Let Down & Hanging Around - Camden Town Brewery sells to AB-InBev

Words & Photo - Matthew Curtis

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2173. That’s the number of investors who decided to put their stock into Camden Town Brewery this year during its Hells Raiser crowdfunding campaign. By now we should be pretty familiar with crowdfunding in the brewing industry. Selling a small portion of your business to its fans so that they feel like they’re a part of something bigger, while using the funding to drive growth. It’s win/win for both business and consumer.

Camden smashed their target of raising £1.5 million, with its two thousand plus new investors raising over £2.75 million. In addition to this an undisclosed Belgian private equity firm invested £10 million at around the same time for an approximate 20% stake in the business.

The primary aim of this campaign was to raise funds to build a brand new, state of the art brewery with greatly increased capacity. Camden’s current 20 hectolitre Brewhouse under the arches beneath Kentish Town West station has long been operating at its maximum. To meet demand some production was outsourced to De Brabandere in Belgium who produce the Bavik and Petrus brands. Quality control remained paramount despite this, with Camden brewing staff making weekly trips to Belgium to check on their beer.

However it turns out that Camden’s ambition far exceeded that of the funds they generated earlier this year. On Monday the 21st of December they announced that they were becoming a wholly owned subsidiary of Anheuser Busch-InBev, the largest beverage company in the world, for a reported £85 million.

In a statement released by the brewery, Camden owner and founder Jasper Cuppaidge describes the sale as a ‘strategic partnership’ and assures his customers that nothing will change. A familiar and often repeated line in a post-sale brewery statement. There is little evidence of change happening at AB-InBev’s other recent purchases in the craft sector. The exception perhaps being the upscaling and recipe changes to Goose Island IPA, the Chicago brewery themselves being purchased by AB-InBev in 2011.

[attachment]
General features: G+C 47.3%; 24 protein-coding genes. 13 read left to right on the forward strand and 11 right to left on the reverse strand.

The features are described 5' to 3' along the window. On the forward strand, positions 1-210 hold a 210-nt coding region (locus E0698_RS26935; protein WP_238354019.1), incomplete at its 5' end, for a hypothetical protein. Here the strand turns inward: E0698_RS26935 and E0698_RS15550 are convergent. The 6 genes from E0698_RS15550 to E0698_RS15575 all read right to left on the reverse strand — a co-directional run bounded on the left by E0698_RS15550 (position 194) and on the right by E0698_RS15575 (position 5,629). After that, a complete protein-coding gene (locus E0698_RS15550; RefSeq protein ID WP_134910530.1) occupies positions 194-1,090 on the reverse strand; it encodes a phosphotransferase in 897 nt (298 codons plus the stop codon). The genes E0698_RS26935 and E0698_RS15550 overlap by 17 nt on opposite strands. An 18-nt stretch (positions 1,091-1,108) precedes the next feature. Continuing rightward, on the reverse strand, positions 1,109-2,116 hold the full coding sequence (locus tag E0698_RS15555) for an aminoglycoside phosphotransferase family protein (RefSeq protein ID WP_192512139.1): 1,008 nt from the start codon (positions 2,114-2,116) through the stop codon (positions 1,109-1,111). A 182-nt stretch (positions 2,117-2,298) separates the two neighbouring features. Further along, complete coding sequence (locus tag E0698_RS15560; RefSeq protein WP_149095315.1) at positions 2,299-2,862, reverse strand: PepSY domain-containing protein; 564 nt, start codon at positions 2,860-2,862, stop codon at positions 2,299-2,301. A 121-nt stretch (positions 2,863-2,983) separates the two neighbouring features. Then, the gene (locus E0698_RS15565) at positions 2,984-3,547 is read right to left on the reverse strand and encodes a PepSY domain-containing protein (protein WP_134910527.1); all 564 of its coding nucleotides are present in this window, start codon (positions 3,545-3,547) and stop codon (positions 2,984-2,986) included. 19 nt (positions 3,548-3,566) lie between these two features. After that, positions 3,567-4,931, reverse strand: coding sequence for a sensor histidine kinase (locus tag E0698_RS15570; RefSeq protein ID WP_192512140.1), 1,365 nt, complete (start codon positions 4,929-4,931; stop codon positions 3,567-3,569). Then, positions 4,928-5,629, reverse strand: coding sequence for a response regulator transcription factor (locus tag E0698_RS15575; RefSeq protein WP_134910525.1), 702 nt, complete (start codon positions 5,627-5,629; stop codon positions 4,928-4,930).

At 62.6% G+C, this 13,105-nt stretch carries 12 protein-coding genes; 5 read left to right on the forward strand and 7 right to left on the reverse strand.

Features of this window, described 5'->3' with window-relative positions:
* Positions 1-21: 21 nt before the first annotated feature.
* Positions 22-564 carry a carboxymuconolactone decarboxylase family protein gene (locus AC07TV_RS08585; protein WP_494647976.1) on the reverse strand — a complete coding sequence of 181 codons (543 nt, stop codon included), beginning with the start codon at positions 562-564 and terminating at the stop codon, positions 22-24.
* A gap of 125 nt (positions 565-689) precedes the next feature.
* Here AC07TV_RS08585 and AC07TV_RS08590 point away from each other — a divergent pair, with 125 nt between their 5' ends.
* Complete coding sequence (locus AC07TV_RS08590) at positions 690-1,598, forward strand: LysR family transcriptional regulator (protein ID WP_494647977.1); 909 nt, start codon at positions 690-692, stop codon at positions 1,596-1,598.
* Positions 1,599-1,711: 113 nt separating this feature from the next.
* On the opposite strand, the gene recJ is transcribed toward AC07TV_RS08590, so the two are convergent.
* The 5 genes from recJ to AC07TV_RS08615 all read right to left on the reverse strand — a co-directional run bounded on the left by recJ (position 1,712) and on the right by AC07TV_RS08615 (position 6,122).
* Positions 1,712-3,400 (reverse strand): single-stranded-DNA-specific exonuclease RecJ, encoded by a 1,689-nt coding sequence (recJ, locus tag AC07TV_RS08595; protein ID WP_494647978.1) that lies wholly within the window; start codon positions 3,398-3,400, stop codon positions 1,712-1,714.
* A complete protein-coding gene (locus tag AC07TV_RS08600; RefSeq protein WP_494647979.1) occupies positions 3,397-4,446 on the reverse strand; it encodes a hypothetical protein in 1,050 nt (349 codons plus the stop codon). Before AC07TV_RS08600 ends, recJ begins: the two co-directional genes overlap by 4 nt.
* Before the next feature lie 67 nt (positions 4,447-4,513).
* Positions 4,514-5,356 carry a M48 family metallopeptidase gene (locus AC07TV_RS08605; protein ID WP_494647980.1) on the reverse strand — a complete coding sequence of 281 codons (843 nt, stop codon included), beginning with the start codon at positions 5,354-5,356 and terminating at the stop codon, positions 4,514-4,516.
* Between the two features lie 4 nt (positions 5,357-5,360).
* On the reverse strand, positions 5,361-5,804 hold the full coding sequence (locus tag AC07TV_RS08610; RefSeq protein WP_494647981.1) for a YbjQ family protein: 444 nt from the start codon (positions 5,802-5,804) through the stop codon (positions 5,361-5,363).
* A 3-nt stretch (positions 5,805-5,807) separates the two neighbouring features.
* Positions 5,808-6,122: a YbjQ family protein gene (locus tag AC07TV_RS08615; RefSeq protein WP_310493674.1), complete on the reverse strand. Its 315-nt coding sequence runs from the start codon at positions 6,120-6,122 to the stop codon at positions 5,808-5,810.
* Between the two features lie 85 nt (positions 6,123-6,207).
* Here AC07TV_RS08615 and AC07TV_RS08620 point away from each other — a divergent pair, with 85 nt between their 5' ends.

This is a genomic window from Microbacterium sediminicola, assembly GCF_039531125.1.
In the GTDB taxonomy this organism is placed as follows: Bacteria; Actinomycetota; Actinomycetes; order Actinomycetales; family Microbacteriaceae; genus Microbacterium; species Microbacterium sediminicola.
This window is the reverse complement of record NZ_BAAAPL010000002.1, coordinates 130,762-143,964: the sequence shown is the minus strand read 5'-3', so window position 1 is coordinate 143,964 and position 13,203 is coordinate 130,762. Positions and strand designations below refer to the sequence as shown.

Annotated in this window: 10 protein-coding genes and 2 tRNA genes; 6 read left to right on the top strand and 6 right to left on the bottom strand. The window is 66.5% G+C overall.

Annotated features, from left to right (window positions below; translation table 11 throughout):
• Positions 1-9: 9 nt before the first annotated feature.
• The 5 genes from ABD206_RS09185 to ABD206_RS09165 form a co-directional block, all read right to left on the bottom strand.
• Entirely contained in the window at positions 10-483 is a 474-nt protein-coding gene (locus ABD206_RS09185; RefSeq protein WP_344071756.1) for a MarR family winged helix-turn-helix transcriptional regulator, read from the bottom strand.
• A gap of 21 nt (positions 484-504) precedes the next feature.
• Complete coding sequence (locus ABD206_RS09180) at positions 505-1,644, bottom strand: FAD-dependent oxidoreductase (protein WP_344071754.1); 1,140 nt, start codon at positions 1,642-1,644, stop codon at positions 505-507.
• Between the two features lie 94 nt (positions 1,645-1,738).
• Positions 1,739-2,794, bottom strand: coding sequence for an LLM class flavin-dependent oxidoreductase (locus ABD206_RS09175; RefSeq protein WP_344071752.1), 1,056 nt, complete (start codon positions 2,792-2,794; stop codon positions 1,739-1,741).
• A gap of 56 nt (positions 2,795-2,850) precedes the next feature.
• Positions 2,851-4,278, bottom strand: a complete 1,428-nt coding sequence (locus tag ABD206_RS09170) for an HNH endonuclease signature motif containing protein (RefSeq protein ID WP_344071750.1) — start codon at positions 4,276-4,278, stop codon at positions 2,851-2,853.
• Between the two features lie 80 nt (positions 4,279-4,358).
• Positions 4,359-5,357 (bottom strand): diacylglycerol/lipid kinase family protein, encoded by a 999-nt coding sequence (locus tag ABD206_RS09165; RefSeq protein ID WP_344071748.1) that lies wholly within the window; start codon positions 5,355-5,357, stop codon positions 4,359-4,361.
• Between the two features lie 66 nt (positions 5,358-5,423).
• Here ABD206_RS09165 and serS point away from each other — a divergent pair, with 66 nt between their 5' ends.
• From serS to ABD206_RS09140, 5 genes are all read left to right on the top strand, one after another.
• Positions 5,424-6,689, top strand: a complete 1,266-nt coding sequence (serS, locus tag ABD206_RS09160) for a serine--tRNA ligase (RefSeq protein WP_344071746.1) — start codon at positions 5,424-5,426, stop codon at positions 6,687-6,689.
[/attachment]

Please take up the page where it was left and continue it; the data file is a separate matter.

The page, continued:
The statement also discusses the proposed new brewery in Enfield, North London, requiring an investment of £18 million. Not insignificantly more than the funds raised earlier this year.

Camden Town Brewery was founded in 2010. This was the same year I personally became much more aware of the wider world of beer around me. I was ecstatic to discover that a brewery like Camden were opening less than three miles from my home and that they’d be producing the kind of beers I enjoyed drinking. I keenly followed their progress, attending the launch of the brewery bar when it opened in 2012, which itself became a regular fixture of mine.

Over the past few years I’ve become friends with many of the staff, including Cuppaidge himself. They didn’t really feel like a business to me anymore, they felt like part of the wider brewing fraternity. As a writer I fought Camden’s corner, even when shit got legal, because I believed in what they were doing. I also helped brew a beer there last year, which they let us launch at the brewery bar. It's fair to say I was personally invested in this brewery.

I’ve always tried to keep a level head when a brewery decides to sell their business. As a consumer I prefer to support the small and independent, that’s my prerogative but I have nothing against big business as a general rule. However when the news broke about Camden selling to AB-InBev, it hurt, and for several hours I wasn’t quite sure why.

Camden Town Brewery built their brand on being local and producing a product that was marketed as being by the people, for the people. They deliberately chose to name themselves Camden Town Brewery, after the London borough the brewery is currently based in – this was surely no coincidence. Since their founding five years ago they have become an internationally distributed brand but this was built off the back of a solid local following.